19 ELR 20956 | Environmental Law Reporter | copyright © 1989 | All rights reserved
Alabama v. United States Environmental Protection AgencyNos. 88-7677; 89-7024 (11th Cir. April 18, 1989)
The court holds that Alabama state officials do not have standing under the Fifth Amendment or the Comprehensive Environmental Response, Compensation, and Liability Act (CERCLA) to challenge the Environmental Protection Agency's (EPA's) selection of remedy to clean up a hazardous waste site in Texas, and that a challenge to remedial actions under CERCLA cannot be brought in federal court until the remedial action has been conducted. The state and its governor, attorney general, and director of the environmental agency, acting in their capacities as private citizens, sued to enjoin shipment of hazardous wastes from a site in Texas to a facility in Alabama that had bid for and received a contract to dispose of the wastes pursuant to EPA's remedial action plan for the site. The district court issued a preliminary injunction halting EPA's participation in the selection of the remedial action for the Texas site, and later enjoined EPA from implementing the off-site remedial action until the Alabama plaintiffs have had an opportunity to comment on the remedial action plan. The appellate court first holds that neither the state nor the Alabama state officials have standing under the Fifth Amendment to challenge EPA's selection of remedy for the Texas site. States are not protected by the Fifth Amendment's Due Process Clause, and thus Alabama has no constitutional basis for arguing that EPA was required to provide it with notice and an opportunity to be heard. The individual plaintiff's argument for standing based on their status as taxpayers fails, since they have not alleged that any increased expenditure of state funds as a result of EPA's action would violate any constitutional provisions. Although [19 ELR 20957] plantiffs' alleged injury based on the threat to the state's environmental quality satisfies the injury-in-fact test for standing, there is no necessary causal connection between this alleged injury and the lack of notice and opportunity to comment on a remedial action in Texas. Plaintiffs have not challenged the Texas-Alabama shipment directly, and the Alabama facility has permits from the state to receive wastes, such as these, that are contaminated with polychlorinated biphenyls.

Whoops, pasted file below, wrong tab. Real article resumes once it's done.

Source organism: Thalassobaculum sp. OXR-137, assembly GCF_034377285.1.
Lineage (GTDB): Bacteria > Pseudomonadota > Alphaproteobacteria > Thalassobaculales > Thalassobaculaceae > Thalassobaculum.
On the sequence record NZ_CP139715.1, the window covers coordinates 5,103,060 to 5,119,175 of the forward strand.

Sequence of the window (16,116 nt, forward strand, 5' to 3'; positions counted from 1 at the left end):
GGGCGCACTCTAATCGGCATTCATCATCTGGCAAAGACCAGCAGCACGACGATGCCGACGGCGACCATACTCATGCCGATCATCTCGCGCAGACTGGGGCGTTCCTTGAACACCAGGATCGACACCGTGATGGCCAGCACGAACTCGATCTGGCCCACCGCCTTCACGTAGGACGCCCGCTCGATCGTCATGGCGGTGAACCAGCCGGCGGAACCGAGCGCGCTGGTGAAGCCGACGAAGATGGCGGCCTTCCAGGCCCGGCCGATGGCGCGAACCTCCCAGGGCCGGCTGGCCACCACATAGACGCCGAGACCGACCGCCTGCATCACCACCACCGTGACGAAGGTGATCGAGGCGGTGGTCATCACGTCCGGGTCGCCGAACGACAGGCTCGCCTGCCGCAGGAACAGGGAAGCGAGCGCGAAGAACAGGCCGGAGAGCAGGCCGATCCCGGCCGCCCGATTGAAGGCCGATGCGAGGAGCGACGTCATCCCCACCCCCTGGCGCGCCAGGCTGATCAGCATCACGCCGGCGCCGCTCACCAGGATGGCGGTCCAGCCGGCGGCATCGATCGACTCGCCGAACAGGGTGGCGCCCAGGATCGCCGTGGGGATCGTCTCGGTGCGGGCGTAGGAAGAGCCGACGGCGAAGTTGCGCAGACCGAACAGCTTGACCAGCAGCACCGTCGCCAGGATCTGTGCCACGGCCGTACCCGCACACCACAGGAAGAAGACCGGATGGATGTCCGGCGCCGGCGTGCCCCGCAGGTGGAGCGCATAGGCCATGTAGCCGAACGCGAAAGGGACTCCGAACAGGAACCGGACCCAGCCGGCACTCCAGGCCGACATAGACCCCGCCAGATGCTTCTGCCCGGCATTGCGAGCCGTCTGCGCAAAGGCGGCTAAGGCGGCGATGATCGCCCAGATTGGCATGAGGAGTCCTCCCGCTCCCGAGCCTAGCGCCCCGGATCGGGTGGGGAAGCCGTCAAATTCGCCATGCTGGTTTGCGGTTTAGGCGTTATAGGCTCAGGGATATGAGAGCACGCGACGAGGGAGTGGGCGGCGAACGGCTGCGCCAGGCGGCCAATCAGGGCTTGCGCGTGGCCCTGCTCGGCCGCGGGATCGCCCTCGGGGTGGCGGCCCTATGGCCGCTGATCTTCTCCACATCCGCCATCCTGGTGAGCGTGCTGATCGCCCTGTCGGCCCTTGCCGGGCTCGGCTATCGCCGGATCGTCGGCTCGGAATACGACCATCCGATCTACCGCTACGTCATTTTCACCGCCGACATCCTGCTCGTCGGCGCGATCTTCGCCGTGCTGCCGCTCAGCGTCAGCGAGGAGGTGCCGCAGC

The court next holds that plaintiffs do not have standing under CERCLA § 113(b). The court holds that although § 113(b) gives the district courts exclusive jurisdiction over CERCLA claims, § 113(h) removes from federal jurisdiction challenges to remedial actions selected under CERCLA § 104. Once the remedial action is taken under § 104 or secured under § 106, federal jurisdiction is restored for suits brought under § 310, CERCLA's citizen suit provision. The language of § 113(h) is clear, and the legislative history provides no indication of congressional intent to the contrary. Prior to the enactment of § 113(h) in 1986, courts uniformly held that there was no right to preenforcement review under CERCLA, and most of the courts that have addressed the issue since 1986 have reached the same conclusion. The court holds that this challenge does not qualify as a challenge to a completed action that would fit within the exception in § 113(h)(4). The court also holds that transportation of hazardous wastes does not qualify as a removal within the meaning of CERCLA, which would bring the challenge within the exception. The court holds that an increase in the amount of wastes to be shipped from 36,000 to 47,000 tons does not constitute a significant alteration in the remedial action plan requiring a published explanation of the differences and the reasons the changes were made under CERCLA § 117(c). Even if the increase were deemed significant, § 117(c) would only require publication in a local newspaper, and would not authorize private parties to halt implementation of the off-site remedial action.
The court rejects plaintiffs' claim that they are not challenging the remedial action plan for the Texas site and, thus, that § 113(h) does not apply. The court holds that even if § 113(h) does not apply, plaintiffs do not have staanding under CERCLA. The state does not have standing under CERCLA § 104(c)(2), which requires that an affected state be consulted before an appropriate remedial action is determined. Alabama only arguably became affected within the meaning of § 104(c)(2) in April 1988, when the Alabama facility received the contract; it was not an affected state when EPA issued its record of decision on the remedial action plan. The individual plaintiffs do not have standing under CERCLA § 113(k)(2)(B), since they, too, only became interested or affected parties in April 1988. The court holds that to the extent plaintiffs challenge EPA's cleanup under CERCLA § 117(a) and (b), EPA complied fully with the publication and notification requirements. The court holds that the district court did not have jurisdiction over the claim under the Administrative Procedure Act, since congressional preclusion to judicial review is a jurisdictional bar and the court has already concluded that Congress removed challenges to remedial action plans from the jurisdiction of the federal courts until the action has been taken.
Counsel for Plaintiffs-Appellees
R. Craig Kneisel, Ass't Attorney General
Alabama State House, Montgomery AL 36130
Counsel for Defendants-Appellants
David C. Shilton
U.S. Department of Justice, 10th & Pennsylvania Ave. NW,
Rm. 2339, Washington DC 20530
Before JOHNSON, HATCHETT and COX, Circuit Judges.
[19 ELR 20957]